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FOOD SECURITY IN HOTTER, DRIER WORLD

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WE are in the middle of a South African heatwave. The northern hemisphere has just completed a very uncomfortable summer, with July being the hottest in recorded history. The start of the southern hemisphere spring appears to be completing this year’s weather cycle in competition with the north – promising a hot, dry summer with short intervals of intense rainfall. In other words, presenting more threats to our food security.


World Food Day, celebrated on October 16, continued to leave us uncomfortable. While considerable progress has been made in various parts of the world, we still have 821 million people who suffer from chronic undernourishment. That’s more than 10 per cent of the world’s population. The outlook is dimmed by the prospect of an even more difficult environment on the back of climate change and increased frequency of extreme weather events such as droughts and floods.
Hungry


The number in South Africa, according to Stats SA, is 6.8 million people who are chronically hungry, meaning they go to bed on an empty stomach daily. In this mix are 500 000 households with children who are subject to hunger pangs. Add to this the growing global epidemic of obesity and malnutrition to complete the ticking time bomb of the global nutrition challenge of the 21st century.


Adequate nutrition is critical in the first 90 days of a child’s life and, in general, if under-nutrition persists for the first four years, the damage is largely irreversible. We know that under-nutrition is a central pillar of the poverty trap. Poverty restricts access to food, which leads to restricted physical and cognitive development.


Limits


This in turn limits economic activity and productivity, which perpetuates the poverty. And the cycle continues inter-generationally. The outlook is dimmed by the prospect of an even more difficult environment on the back of climate change and increased frequency of extreme weather events such as droughts and floods.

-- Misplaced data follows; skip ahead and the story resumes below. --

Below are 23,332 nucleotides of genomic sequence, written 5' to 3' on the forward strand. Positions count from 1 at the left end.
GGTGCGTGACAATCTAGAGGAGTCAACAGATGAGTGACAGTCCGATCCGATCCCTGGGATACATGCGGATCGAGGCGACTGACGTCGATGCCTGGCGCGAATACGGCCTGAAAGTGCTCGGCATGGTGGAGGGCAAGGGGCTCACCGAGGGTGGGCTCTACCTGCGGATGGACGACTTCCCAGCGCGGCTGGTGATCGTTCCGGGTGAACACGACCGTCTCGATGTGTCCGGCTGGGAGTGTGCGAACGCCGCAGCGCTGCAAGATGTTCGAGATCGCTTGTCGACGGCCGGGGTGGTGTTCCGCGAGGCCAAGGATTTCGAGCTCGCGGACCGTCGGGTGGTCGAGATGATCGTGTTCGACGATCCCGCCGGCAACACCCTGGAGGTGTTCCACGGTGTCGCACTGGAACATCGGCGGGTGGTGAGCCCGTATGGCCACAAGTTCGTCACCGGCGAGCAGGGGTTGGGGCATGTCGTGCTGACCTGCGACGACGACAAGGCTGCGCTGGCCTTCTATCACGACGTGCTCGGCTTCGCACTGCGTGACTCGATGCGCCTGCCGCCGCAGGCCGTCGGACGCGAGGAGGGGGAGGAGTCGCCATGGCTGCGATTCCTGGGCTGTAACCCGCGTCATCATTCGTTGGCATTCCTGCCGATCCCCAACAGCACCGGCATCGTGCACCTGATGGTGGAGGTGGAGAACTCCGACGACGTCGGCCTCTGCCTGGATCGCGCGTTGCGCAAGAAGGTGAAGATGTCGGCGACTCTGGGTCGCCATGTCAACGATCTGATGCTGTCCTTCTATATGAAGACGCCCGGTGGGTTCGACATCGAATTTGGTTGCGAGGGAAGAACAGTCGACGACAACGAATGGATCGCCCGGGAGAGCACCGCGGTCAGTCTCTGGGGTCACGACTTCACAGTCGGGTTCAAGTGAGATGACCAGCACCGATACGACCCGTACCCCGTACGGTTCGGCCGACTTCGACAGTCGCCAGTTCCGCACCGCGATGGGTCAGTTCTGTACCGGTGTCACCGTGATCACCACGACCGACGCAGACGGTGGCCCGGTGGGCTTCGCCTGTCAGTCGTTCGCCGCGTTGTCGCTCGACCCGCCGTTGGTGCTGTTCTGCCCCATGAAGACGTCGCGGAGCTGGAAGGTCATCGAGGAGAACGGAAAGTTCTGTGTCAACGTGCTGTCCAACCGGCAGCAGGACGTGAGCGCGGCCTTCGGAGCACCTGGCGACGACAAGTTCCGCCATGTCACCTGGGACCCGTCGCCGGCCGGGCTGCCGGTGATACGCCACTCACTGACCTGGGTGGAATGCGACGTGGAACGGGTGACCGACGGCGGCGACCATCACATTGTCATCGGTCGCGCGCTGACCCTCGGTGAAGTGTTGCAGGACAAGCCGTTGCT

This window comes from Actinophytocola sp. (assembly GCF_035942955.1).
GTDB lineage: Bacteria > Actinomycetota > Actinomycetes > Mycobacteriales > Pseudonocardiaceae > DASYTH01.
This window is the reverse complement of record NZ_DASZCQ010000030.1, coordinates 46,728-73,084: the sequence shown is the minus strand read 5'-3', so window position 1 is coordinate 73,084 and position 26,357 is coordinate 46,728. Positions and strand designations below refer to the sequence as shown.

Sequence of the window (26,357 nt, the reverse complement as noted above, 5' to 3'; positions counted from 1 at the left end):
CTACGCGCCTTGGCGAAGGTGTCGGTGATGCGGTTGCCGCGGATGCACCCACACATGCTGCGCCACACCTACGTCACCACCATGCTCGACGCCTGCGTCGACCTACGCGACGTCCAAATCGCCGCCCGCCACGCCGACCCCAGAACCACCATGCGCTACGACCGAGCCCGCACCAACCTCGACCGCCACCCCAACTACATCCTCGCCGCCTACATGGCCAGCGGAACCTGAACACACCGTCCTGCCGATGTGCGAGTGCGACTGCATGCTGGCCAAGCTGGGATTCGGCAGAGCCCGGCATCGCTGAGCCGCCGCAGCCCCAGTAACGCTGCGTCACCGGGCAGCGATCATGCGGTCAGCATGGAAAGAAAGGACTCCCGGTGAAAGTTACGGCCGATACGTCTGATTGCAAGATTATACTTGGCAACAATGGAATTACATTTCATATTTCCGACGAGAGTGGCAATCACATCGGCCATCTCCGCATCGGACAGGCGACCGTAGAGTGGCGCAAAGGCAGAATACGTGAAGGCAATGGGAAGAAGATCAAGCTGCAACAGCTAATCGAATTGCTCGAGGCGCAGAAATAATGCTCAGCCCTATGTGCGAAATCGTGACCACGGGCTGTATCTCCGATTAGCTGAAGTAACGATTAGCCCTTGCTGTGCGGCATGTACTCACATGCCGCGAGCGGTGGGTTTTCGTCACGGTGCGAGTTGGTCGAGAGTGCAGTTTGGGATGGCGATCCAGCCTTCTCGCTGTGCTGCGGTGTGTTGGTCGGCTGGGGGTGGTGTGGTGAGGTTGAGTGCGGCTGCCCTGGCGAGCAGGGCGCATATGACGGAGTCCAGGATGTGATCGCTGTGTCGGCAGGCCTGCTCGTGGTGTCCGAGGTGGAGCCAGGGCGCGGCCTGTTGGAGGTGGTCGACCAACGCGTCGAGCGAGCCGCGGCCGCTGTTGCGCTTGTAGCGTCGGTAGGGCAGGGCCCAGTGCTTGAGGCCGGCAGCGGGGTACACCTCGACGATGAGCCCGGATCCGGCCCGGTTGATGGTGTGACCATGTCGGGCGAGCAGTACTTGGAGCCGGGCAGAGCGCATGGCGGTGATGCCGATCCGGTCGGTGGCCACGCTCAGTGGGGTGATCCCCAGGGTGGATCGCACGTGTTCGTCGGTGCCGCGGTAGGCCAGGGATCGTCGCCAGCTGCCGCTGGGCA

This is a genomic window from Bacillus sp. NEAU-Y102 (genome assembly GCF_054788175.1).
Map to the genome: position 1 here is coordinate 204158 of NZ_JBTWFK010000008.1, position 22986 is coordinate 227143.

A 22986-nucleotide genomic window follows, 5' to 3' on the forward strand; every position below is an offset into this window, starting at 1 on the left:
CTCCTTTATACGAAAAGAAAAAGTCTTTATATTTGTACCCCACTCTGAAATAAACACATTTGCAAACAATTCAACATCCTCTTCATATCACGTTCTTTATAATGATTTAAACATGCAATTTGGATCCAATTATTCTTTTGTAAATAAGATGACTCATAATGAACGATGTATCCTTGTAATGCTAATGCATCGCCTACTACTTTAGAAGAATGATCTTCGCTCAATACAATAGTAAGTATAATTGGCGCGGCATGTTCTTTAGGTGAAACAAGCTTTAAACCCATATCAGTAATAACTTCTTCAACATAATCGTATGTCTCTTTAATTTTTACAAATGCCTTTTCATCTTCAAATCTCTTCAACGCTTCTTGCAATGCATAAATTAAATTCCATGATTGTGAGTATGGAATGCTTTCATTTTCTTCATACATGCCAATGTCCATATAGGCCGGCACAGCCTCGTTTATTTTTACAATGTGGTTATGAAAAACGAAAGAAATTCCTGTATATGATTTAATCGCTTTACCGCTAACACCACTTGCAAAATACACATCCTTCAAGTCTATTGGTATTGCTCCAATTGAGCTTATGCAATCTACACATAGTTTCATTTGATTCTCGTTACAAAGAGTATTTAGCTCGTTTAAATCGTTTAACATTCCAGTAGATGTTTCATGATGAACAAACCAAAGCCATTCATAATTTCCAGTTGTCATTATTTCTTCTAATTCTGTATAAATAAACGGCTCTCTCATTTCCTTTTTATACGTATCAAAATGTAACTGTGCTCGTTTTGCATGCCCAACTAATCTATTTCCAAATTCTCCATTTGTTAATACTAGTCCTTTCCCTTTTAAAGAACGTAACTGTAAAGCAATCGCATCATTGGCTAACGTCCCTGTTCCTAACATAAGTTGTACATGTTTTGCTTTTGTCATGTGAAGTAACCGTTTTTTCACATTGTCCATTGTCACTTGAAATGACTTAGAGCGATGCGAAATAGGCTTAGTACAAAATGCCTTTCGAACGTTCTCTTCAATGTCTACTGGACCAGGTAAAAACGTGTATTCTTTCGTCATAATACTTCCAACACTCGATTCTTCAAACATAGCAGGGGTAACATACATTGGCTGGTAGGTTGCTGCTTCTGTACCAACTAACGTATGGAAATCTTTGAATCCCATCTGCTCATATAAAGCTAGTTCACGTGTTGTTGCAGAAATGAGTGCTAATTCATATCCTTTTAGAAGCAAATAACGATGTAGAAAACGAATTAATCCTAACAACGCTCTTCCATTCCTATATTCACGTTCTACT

How do we organise for future food security to enable the next generation to successfully escape the poverty trap in South Africa and the world? But these interventions might prove ineffective against the vagaries of heatwaves and extreme weather events catalysed by the climate crisis. There is the matter of obesity and malnutrition epidemic.


Key to food security is resilience in the diversity of staples. If these new staple crops have the added benefits of higher nutrition levels and greater tolerance to drier conditions, then we truly have a winning solution. The third intervention is underutilised and orphan crops. They are sometimes also referred to as traditional crops because our wise ancestors had an important handle on food security, albeit on a smaller scale, and are in most cases indigenous.


The number in South Africa, according to Stats SA, is 6.8 million people who are chronically hungry, meaning they go to bed on an empty stomach daily. Research has shown that in general these crops use much less water than their exotic mainstream monoculture cousins, making them more resilient to drought conditions.


They are also more nutritious and, with higher levels of iron and trace elements, becoming an important bastion against malnutrition. Examples include well-known sweet potato, Bambara groundnut, cowpeas, spider plant and indigenous spinach – amaranthus or morogo. The super resilient include sorghum, which is both drought tolerant and is tolerant to waterlogging.


The green revolution of the 1950s and 1960s massified agriculture in a monoculture paradigm to stave off mass hunger and was highly successful. The 21st century agricultural revolution lies in new diversification in a resource efficient and resilient agricultural model enabled by the innovations of the fourth industrial revolution.

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